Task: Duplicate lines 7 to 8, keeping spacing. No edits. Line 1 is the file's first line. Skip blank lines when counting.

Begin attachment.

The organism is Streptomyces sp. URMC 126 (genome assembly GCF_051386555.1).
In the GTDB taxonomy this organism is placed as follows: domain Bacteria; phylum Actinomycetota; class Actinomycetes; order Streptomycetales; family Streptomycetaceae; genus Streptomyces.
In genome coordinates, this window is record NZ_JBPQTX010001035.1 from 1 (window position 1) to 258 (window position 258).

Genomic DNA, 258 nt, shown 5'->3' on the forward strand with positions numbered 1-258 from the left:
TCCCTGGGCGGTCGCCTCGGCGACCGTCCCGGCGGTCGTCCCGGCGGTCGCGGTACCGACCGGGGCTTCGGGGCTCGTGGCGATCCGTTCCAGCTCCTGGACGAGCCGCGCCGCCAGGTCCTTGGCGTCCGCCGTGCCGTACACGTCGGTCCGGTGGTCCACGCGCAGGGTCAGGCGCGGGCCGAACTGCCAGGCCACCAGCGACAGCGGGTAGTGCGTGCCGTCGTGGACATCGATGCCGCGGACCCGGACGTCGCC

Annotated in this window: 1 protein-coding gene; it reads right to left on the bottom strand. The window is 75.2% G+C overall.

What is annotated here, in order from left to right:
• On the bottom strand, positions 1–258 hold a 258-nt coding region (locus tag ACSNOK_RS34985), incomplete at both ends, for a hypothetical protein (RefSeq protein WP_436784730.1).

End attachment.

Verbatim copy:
What is annotated here, in order from left to right:
• On the bottom strand, positions 1–258 hold a 258-nt coding region (locus tag ACSNOK_RS34985), incomplete at both ends, for a hypothetical protein (RefSeq protein WP_436784730.1).